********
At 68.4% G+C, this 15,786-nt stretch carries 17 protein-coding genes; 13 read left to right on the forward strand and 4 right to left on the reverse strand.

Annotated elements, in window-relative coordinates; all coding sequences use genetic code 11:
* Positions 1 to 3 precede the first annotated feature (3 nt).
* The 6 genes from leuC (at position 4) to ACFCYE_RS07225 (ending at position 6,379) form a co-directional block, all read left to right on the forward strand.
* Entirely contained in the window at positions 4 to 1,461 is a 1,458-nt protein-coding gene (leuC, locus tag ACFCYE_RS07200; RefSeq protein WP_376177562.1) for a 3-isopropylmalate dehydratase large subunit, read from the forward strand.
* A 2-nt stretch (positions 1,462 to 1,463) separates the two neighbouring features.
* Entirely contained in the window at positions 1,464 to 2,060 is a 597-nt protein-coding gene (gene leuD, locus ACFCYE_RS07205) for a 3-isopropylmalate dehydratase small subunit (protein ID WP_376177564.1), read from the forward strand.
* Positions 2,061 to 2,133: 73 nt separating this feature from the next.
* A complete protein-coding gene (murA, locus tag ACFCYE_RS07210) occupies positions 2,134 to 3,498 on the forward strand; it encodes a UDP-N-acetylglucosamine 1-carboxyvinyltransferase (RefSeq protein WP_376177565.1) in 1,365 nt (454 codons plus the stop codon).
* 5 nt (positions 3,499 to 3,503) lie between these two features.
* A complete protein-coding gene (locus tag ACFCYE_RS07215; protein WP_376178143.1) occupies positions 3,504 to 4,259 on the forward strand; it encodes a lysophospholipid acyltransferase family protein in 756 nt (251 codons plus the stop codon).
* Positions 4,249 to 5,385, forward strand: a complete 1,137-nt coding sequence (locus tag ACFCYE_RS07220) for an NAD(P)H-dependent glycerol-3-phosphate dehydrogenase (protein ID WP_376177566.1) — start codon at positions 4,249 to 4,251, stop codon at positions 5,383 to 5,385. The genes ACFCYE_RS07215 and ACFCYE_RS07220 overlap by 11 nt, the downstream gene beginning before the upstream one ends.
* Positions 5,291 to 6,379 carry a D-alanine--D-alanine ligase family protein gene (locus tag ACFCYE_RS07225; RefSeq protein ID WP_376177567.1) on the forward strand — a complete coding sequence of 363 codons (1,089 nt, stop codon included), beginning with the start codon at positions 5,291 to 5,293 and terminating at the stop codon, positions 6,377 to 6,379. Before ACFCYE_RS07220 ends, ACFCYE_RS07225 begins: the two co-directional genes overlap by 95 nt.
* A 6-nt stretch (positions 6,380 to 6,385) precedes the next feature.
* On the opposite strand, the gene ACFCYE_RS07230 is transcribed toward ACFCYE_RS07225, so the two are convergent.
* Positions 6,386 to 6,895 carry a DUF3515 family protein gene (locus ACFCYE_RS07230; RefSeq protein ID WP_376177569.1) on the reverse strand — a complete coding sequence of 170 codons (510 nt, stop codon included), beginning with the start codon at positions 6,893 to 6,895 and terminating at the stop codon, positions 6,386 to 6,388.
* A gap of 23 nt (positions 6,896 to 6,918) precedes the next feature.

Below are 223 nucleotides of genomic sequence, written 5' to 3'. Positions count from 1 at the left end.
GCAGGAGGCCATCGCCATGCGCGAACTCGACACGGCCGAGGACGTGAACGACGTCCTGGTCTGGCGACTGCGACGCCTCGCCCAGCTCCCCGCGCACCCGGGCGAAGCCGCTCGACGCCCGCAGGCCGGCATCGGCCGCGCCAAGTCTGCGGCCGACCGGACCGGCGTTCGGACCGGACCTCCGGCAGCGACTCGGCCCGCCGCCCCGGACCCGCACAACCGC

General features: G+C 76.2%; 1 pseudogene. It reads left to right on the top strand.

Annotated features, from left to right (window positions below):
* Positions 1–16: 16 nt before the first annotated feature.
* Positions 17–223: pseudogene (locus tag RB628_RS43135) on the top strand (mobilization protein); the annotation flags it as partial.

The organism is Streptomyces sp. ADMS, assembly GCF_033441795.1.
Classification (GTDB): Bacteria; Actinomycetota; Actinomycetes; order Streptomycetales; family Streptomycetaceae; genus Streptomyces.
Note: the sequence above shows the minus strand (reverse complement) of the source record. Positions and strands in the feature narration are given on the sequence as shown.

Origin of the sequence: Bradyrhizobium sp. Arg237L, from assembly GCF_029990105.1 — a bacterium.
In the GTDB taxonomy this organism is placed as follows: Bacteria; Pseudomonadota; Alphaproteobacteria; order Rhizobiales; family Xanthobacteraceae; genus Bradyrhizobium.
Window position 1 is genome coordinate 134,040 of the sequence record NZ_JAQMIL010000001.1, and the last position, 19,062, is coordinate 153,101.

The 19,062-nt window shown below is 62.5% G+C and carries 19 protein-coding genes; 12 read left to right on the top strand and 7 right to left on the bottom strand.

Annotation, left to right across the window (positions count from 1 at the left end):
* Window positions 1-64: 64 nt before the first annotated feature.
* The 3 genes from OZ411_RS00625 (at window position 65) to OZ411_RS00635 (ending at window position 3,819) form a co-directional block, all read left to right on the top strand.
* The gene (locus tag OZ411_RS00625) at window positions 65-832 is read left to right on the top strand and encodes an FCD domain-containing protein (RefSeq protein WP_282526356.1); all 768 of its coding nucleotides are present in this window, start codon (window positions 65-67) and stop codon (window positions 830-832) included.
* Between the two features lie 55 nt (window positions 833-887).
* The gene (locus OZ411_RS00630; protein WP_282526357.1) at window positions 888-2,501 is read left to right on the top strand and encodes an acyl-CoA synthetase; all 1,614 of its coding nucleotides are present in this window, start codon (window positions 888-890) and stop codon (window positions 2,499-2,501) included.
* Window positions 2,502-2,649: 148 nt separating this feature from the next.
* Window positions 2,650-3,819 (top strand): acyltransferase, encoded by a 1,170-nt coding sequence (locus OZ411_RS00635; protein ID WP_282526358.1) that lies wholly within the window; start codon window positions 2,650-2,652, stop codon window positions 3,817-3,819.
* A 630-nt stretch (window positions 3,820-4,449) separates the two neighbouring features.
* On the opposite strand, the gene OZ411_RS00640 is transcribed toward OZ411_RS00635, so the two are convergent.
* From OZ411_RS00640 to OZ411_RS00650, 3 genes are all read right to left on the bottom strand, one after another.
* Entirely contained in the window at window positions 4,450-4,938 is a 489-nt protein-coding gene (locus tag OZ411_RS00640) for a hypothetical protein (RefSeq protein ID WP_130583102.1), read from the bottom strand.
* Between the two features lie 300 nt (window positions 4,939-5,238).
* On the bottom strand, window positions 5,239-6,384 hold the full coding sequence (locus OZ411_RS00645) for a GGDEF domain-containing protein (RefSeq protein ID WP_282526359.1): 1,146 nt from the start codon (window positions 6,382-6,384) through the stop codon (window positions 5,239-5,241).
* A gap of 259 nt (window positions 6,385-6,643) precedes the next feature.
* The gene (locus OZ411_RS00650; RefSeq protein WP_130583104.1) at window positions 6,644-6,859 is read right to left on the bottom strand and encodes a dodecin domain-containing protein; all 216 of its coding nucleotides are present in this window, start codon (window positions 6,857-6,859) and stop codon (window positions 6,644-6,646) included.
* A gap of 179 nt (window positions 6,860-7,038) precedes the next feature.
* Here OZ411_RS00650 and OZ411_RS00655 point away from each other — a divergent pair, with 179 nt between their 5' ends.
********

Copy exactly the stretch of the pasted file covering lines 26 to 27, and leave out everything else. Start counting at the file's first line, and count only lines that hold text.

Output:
Note: the sequence above shows the minus strand (reverse complement) of the source record. Positions and strands in the feature narration are given on the sequence as shown.

Origin of the sequence: Bradyrhizobium sp. Arg237L, from assembly GCF_029990105.1 — a bacterium.